With the book done, Smith says he’s looking forward to resuming a normal life, possibly as a speaker and pundit. Among other things, he’d like to meet a woman. “I’m not anti-capitalism at all,” he says. “I want Goldman to be admired. I just don’t like this notion that ethics and capitalism are different things.”
Argentina orders evacuation of ship seized by hedgie Paul Singer as collateral for unpaid bonds (AP)
Argentina announced the immediate evacuation Saturday of about 300 crew members from the ARA Libertad, a navy training ship seized in Africa nearly three weeks ago as collateral for unpaid bonds dating from the South American nation’s economic crisis a decade ago. Only the captain and a few other members of the crew of 326 sailors will remain on the three-masted tall ship, a symbol of Argentina’s navy.
Girl, 9, in black and white costume shot as relative mistakes her for skunk (NYDN)
A 9-year-old girl was shot outside a Halloween party Saturday night in Western Pennsylvania, taking a bullet to the shoulder from a male relative who mistook her for a skunk. The condition of the girl wasn’t released Sunday, but police in rural New Sewickley Township said she was alert and talking as she was flown to a hospital in Pittsburgh, 30 miles away. Neither the girl nor her relative was identified. She was spotted on a hillside around 8:30 p.m. wearing a black costume and black hat with a white tassel, according to the Beaver County Times. The relative who accidentally injured her was carrying a shotgun. Police Chief Ronald Leindecker said the man wasn’t under the influence of alcohol, and was unsure whether he would be charged. Read more »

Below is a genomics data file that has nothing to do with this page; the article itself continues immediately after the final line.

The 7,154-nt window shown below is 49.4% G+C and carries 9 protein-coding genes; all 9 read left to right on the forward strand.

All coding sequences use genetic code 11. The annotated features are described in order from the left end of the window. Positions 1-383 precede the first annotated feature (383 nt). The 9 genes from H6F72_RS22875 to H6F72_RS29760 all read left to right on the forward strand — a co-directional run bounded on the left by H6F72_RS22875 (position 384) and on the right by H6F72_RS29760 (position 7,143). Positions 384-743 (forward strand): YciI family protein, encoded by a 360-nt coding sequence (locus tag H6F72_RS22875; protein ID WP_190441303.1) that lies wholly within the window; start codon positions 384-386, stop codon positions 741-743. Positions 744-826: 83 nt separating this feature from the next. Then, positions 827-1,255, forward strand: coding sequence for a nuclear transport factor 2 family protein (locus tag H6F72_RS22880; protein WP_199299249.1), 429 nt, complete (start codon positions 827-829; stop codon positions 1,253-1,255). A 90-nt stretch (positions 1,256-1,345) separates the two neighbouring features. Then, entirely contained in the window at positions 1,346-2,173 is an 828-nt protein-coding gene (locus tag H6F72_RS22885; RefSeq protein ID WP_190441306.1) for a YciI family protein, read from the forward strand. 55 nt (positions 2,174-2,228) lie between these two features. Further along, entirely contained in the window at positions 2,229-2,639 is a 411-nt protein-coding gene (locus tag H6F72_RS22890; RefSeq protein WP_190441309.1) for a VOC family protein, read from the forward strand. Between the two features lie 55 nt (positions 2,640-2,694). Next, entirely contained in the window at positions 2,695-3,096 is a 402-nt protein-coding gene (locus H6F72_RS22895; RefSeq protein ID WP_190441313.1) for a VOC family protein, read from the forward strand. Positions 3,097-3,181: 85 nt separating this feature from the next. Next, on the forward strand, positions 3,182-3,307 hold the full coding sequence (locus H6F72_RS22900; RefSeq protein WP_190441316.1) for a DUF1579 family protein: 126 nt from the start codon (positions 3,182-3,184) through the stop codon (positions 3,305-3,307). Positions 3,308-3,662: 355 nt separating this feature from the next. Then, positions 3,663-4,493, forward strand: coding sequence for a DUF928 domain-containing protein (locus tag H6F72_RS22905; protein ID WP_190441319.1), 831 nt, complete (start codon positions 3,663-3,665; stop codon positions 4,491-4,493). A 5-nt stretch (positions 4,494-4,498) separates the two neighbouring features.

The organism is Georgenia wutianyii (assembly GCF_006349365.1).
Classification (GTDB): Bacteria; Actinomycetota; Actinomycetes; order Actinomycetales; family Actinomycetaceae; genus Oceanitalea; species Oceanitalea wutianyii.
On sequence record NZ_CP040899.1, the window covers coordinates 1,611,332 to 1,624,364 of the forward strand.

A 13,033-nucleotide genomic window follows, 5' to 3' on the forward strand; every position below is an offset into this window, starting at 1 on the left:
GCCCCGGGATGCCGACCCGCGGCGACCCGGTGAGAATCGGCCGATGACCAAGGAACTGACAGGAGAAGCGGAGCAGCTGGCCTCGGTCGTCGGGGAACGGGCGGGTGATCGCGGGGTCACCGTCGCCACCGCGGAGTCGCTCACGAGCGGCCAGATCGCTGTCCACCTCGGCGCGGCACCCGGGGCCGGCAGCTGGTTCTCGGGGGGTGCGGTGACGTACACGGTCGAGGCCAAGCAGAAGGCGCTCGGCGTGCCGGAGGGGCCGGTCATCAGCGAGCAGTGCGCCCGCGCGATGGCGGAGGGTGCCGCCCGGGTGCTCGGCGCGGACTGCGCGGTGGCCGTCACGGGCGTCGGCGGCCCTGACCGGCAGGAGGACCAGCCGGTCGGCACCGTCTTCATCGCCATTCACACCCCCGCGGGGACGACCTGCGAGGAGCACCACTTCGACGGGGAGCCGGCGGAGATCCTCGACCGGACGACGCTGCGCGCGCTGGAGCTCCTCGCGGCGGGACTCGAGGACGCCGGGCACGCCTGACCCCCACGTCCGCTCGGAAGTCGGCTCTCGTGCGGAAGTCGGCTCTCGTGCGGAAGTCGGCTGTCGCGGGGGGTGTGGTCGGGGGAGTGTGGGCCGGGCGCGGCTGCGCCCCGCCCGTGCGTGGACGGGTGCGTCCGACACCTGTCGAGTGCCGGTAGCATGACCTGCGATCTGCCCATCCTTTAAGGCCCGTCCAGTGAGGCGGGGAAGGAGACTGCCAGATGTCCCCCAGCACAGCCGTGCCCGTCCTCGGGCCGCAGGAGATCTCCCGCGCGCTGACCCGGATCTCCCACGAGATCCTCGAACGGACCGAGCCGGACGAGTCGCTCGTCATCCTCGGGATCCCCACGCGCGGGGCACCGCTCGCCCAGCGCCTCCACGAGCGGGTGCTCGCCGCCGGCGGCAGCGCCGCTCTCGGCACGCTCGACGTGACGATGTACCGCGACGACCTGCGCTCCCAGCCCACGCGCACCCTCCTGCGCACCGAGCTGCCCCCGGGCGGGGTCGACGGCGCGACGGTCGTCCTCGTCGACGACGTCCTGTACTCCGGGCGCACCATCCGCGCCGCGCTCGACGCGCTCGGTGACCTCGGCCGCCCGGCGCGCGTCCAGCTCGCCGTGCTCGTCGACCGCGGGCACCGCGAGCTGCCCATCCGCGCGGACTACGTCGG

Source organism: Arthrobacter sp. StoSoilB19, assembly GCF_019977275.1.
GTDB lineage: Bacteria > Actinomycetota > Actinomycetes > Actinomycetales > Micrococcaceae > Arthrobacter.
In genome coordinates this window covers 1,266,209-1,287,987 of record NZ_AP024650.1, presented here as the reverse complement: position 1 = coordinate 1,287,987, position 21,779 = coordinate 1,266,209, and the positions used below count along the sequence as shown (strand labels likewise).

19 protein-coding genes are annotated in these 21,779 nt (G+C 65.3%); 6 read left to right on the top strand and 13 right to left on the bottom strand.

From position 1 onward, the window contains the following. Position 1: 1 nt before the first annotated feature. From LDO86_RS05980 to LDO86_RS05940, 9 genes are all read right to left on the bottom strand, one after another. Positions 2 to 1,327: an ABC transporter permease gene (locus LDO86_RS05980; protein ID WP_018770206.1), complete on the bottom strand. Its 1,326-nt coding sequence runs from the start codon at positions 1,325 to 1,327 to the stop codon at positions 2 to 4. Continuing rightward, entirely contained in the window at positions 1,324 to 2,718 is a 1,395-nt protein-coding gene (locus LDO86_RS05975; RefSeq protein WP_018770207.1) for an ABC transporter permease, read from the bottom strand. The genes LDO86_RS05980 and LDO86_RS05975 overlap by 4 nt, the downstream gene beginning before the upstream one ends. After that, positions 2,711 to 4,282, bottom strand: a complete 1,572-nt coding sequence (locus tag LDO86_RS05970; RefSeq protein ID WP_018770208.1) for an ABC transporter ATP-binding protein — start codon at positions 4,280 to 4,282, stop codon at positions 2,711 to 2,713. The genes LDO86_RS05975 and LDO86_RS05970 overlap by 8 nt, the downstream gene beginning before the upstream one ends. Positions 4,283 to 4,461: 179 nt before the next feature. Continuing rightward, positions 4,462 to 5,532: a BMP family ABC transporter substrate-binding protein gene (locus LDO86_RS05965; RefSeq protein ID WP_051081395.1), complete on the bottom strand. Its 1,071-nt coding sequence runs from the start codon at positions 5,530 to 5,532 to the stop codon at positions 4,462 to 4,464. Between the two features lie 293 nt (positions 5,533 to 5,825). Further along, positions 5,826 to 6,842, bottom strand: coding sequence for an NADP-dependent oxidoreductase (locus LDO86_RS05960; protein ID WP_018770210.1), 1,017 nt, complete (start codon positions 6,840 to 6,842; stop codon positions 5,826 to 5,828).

Half A Dozen Former Goldman Partners Will Be Forced To Fight The Urge To Attend Greg Smith’s Book Signing Next Week*By Bess Levin
Something you may have picked up on is that next week, Grand Central Publishing will release Why I Left Goldman Sachs: A Wall Street Story, by former employee Greg Smith. Should you buy the book? That depends on you ask. Some people, like the ones who made Smith famous, say no. Others, like those who enjoy vivid descriptions of a naked Lloyd Blankfein and edge-of-your-seat ping pong matches, would probably say yes. One group of people who’d prefer you save your money? Goldman Sachs. As previously mentioned, the bank embarked on a Discredit Greg Smith tour last month which has involved equating him with a first or second or third-year analyst who thinks people care about all the crazy stuff he or she was privy to when in fact it wasn’t crazy and no one does; leaking unflattering performance reviews that suggest he was “unrealistic” about his abilities and earnings potential; and generally painting a picture of someone who was a nobody at GS (“My first reaction [to hearing about his Op-Ed] was, who is he,” Edith Cooper, head of HR told Bloomberg TV this morning), who wrote his public resignation letter and book out of spite for not receiving the bonus he thought he deserved, and whose claims re: The Firm are baseless and not be trusted.
For the most part, a number of people– from current to former employees to those familiar but not intimately familiar with Goldman– have concurred with the bank’s assessment of young Greg. Of course, every now and then you have some individuals who speak out of turn, who threaten to fuck up the mission, and who should probably consider sleeping with one eye open. Read more »
Goldman Sachs Is Over Greg Smith, Who They’d Like To Remind You Never Even Earned A Set of Steak Knives While At The FirmBy Bess Levin
Goldman Sachs found no support for claims by Greg Smith, a former employee, that the firm has stopped putting clients first, said Edith Cooper, global head of human capital management. “As we looked into his claims I was very pleased to see there wasn’t merit,” Cooper, 51, said on Bloomberg Television’s “Market Makers” with Erik Schatzker and Stephanie Ruhle. [...] “Quite frankly, he got to a point where he was not comfortable being at Goldman Sachs. We have done everything we could to make sure his claims were not valid. I am confident in suggesting that we have not found anything substantive. Instead, we have moved on.” [...] Goldman Sachs says that Smith, before he resigned, was denied a promotion and a $1 million pay package he had sought. The firm also says that Smith was the lowest-paid among the vice presidents who started in the same training class, and that a third of those classmates had been promoted to managing director. [BloombergTV, Bloomberg]